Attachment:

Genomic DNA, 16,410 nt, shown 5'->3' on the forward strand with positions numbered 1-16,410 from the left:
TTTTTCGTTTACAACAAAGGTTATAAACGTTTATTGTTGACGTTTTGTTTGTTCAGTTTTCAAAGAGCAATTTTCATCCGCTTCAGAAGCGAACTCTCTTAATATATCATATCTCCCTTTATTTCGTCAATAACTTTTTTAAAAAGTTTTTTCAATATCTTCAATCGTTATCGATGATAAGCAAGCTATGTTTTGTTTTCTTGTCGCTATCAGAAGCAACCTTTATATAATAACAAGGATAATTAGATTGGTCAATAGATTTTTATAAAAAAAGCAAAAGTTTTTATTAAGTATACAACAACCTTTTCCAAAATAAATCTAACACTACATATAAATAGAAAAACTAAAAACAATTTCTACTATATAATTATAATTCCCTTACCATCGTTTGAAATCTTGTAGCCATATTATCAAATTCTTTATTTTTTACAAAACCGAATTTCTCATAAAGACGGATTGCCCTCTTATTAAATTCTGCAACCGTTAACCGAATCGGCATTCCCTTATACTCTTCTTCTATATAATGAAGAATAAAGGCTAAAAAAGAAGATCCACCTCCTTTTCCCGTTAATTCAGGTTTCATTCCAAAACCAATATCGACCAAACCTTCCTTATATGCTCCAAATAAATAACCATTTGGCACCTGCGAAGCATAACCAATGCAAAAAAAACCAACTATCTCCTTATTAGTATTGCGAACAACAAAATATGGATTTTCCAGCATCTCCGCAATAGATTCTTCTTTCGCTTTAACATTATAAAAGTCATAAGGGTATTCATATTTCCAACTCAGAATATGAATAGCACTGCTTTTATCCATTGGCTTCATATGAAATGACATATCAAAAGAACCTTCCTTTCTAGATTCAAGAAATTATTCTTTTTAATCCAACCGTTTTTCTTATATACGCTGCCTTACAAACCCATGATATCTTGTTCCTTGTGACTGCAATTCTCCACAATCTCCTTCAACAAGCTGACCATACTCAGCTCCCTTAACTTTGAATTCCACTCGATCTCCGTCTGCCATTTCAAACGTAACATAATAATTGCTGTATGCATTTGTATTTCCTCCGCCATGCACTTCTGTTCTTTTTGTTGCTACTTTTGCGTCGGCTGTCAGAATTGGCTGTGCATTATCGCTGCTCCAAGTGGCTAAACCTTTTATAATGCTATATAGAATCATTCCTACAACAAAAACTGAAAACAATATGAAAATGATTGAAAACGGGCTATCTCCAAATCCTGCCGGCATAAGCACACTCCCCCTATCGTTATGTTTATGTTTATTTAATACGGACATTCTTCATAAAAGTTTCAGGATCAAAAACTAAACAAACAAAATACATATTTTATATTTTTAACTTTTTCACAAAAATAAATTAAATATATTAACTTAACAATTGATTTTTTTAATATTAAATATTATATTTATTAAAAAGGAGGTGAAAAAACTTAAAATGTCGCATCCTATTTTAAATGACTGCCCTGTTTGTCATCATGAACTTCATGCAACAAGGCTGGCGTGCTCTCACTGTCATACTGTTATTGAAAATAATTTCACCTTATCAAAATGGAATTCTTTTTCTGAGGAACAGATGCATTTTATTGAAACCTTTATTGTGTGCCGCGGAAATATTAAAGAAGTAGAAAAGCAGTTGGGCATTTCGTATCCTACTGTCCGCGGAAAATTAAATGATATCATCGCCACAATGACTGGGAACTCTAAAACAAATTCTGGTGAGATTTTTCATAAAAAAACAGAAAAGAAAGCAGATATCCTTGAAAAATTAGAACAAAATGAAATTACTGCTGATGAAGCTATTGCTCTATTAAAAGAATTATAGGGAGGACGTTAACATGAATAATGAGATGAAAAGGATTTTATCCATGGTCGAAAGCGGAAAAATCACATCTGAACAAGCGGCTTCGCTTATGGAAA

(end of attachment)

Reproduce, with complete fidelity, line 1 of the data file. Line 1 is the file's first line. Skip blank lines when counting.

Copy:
Genomic DNA, 16,410 nt, shown 5'->3' on the forward strand with positions numbered 1-16,410 from the left: